If your faith has no room for suffering it’s only a matter of time before you abandon it.

I grew up in churches that preached victory in everything, at every moment. There was no room for the tragic passing of a loved one; no room for financial devastation; no room for psychological illness; no room for difficulties in marriage; no room for real life.

Most of my friends that grew up in the same churches have since abandoned their faith. Many of them for this very reason—they experienced tragedy or suffering in some manner in which their faith was completely unprepared.

Life is not an uninterrupted string of one victory to the next due to having faith in a good God. There is no example of this in the faith—at least not the Christian faith. Search the Scriptures. One will only find examples of men and women struggling in the faith; one will find the faithful suffering the worst fates precisely for the faith: imprisonment, exile, dismemberment, execution. Let Christ’s own life be the example. Who would be foolish enough to say He suffered for a lack of faith?


St. George of Lydda, 4th century martyr who’s life and suffering in death is considered one of the great triumphs of early Christendom.

Simply put, if your faith (and/or your church) has no room for suffering then it has no room for authentic Christianity, and you will be left believing in the most pathetic sort of fairy tale. Abandon it before the true storms of life hit. Build yourself up in the historic faith of the fathers and learn that there are many forms of defeat, mourning, and suffering which build one’s life, not the contrary.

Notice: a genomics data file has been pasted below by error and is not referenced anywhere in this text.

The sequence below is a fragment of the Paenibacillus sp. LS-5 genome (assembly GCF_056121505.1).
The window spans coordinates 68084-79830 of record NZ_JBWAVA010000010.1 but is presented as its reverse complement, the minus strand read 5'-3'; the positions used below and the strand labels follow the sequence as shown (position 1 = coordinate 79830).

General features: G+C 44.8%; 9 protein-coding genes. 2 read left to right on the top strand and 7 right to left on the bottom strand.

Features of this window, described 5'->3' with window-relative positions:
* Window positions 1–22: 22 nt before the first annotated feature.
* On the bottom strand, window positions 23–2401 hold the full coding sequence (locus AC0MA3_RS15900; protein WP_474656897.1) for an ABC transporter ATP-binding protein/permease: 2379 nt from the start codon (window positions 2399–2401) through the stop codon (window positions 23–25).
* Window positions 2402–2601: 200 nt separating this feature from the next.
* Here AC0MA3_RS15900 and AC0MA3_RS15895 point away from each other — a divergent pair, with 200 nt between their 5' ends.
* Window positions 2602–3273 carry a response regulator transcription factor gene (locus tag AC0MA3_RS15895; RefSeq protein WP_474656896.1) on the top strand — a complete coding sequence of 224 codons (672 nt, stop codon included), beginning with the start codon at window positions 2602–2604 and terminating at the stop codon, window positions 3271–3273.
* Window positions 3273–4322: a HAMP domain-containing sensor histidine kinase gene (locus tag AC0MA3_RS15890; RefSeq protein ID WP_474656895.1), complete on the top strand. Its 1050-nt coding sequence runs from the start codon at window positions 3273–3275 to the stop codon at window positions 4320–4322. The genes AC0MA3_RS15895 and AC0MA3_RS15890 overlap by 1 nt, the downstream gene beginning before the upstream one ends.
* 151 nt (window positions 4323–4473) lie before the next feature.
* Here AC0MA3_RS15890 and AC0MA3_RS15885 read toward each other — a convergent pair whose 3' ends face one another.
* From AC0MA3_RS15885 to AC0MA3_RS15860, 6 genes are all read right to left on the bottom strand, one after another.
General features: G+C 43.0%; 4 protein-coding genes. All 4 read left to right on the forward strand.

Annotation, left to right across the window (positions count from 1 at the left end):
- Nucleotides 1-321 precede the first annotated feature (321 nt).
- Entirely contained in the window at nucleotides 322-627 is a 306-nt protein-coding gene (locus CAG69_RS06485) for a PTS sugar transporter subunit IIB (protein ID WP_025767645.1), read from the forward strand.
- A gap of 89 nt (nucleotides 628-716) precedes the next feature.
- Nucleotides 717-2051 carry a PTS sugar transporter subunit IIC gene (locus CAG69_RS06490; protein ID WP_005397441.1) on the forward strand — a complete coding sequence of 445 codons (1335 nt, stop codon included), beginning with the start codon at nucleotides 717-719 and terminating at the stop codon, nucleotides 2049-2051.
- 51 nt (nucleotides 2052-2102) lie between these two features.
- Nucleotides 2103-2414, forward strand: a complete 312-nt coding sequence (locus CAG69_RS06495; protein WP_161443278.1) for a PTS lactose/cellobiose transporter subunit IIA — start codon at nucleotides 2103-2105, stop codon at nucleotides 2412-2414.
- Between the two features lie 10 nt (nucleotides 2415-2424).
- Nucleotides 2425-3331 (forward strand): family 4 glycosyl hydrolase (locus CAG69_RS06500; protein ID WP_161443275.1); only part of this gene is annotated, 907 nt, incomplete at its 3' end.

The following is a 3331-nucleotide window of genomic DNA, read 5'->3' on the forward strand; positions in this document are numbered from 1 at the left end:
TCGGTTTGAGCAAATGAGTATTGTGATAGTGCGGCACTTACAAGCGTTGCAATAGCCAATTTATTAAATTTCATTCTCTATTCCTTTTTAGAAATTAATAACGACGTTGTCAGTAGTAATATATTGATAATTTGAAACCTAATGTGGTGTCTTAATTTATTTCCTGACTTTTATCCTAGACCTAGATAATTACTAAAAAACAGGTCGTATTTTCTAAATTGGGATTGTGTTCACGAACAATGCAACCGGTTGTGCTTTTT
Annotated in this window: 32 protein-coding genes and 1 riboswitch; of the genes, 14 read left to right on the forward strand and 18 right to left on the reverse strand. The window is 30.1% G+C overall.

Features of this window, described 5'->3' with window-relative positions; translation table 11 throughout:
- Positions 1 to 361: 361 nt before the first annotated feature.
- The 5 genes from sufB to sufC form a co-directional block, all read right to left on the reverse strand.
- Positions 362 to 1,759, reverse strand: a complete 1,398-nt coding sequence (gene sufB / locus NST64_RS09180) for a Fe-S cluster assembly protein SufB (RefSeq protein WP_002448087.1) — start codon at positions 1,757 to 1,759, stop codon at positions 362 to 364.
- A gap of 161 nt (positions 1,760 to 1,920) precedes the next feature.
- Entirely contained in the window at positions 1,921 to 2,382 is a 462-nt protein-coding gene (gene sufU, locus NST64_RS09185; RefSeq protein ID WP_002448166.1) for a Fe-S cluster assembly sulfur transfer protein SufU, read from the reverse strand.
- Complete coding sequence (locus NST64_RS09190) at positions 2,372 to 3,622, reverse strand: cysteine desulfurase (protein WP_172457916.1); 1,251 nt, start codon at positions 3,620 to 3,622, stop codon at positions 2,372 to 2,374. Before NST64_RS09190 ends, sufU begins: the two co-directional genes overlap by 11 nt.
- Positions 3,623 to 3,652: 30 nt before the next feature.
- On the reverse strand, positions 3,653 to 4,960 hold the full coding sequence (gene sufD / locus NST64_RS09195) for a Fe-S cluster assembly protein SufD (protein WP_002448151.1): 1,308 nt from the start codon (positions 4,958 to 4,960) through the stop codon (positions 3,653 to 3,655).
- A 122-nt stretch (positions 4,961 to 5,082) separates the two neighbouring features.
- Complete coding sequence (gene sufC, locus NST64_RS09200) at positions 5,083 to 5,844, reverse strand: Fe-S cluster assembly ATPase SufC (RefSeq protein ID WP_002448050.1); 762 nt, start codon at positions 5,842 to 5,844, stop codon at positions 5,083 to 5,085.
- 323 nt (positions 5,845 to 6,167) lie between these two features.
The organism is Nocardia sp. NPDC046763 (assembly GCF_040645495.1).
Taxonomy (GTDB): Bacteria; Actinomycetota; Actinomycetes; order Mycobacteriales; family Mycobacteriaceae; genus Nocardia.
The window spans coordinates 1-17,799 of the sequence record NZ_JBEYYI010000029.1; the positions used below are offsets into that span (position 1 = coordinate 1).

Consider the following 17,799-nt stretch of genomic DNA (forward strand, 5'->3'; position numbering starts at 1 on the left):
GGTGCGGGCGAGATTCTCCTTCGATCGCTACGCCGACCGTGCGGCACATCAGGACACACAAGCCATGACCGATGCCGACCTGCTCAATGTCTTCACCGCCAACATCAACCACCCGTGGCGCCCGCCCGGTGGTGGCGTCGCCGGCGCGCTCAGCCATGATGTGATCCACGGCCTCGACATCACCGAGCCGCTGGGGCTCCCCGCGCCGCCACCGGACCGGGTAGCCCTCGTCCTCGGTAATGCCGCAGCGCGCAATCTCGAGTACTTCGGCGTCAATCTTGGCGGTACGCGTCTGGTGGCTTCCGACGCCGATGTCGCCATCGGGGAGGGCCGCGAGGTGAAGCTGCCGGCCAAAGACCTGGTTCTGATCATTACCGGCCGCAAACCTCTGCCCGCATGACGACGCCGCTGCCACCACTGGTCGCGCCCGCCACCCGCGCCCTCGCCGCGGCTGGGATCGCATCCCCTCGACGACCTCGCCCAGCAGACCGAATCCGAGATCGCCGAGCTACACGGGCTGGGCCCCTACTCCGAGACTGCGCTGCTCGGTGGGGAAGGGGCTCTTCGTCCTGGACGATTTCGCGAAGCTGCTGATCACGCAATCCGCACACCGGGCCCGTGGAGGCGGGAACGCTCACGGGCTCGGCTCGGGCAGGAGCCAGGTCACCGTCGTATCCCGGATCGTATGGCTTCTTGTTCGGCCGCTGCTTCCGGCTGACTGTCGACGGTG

As the good gardener prunes the plants he wishes to grow to their fullest, God, far from removing believers from suffering, will use the suffering of life (those concomitant with living in reality) to grow His followers into the greatest version of themselves possible. In fact, the very act which Christ instituted to bring a person into eternal life—the sacrament of baptism—is literally a death to one’s former life and a birthing into one’s new life. From a Christian perspective, true life, far from excluding suffering, actually requires it.

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